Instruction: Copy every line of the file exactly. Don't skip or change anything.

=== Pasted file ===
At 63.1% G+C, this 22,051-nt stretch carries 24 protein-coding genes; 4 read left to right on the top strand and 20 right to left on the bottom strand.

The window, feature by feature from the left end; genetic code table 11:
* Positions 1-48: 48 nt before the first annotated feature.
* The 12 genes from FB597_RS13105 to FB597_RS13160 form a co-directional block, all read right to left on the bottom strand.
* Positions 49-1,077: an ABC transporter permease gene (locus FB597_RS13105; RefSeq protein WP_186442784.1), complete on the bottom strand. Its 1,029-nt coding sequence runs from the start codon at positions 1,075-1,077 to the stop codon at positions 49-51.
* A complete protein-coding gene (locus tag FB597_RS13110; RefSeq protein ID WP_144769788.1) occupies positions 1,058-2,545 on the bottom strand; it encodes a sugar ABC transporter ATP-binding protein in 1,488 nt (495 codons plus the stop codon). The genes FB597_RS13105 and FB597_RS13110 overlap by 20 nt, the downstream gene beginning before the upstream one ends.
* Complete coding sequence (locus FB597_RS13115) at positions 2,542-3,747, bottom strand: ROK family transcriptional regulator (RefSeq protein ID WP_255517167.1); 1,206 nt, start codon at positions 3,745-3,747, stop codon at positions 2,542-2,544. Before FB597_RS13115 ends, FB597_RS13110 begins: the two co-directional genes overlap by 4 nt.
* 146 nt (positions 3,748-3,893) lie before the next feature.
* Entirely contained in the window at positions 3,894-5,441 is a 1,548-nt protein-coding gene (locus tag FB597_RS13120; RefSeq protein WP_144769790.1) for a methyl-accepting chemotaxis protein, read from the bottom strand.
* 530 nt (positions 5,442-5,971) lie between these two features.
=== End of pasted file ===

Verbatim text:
At 63.1% G+C, this 22,051-nt stretch carries 24 protein-coding genes; 4 read left to right on the top strand and 20 right to left on the bottom strand.

The window, feature by feature from the left end; genetic code table 11:
* Positions 1-48: 48 nt before the first annotated feature.
* The 12 genes from FB597_RS13105 to FB597_RS13160 form a co-directional block, all read right to left on the bottom strand.
* Positions 49-1,077: an ABC transporter permease gene (locus FB597_RS13105; RefSeq protein WP_186442784.1), complete on the bottom strand. Its 1,029-nt coding sequence runs from the start codon at positions 1,075-1,077 to the stop codon at positions 49-51.
* A complete protein-coding gene (locus tag FB597_RS13110; RefSeq protein ID WP_144769788.1) occupies positions 1,058-2,545 on the bottom strand; it encodes a sugar ABC transporter ATP-binding protein in 1,488 nt (495 codons plus the stop codon). The genes FB597_RS13105 and FB597_RS13110 overlap by 20 nt, the downstream gene beginning before the upstream one ends.
* Complete coding sequence (locus FB597_RS13115) at positions 2,542-3,747, bottom strand: ROK family transcriptional regulator (RefSeq protein ID WP_255517167.1); 1,206 nt, start codon at positions 3,745-3,747, stop codon at positions 2,542-2,544. Before FB597_RS13115 ends, FB597_RS13110 begins: the two co-directional genes overlap by 4 nt.
* 146 nt (positions 3,748-3,893) lie before the next feature.
* Entirely contained in the window at positions 3,894-5,441 is a 1,548-nt protein-coding gene (locus tag FB597_RS13120; RefSeq protein WP_144769790.1) for a methyl-accepting chemotaxis protein, read from the bottom strand.
* 530 nt (positions 5,442-5,971) lie between these two features.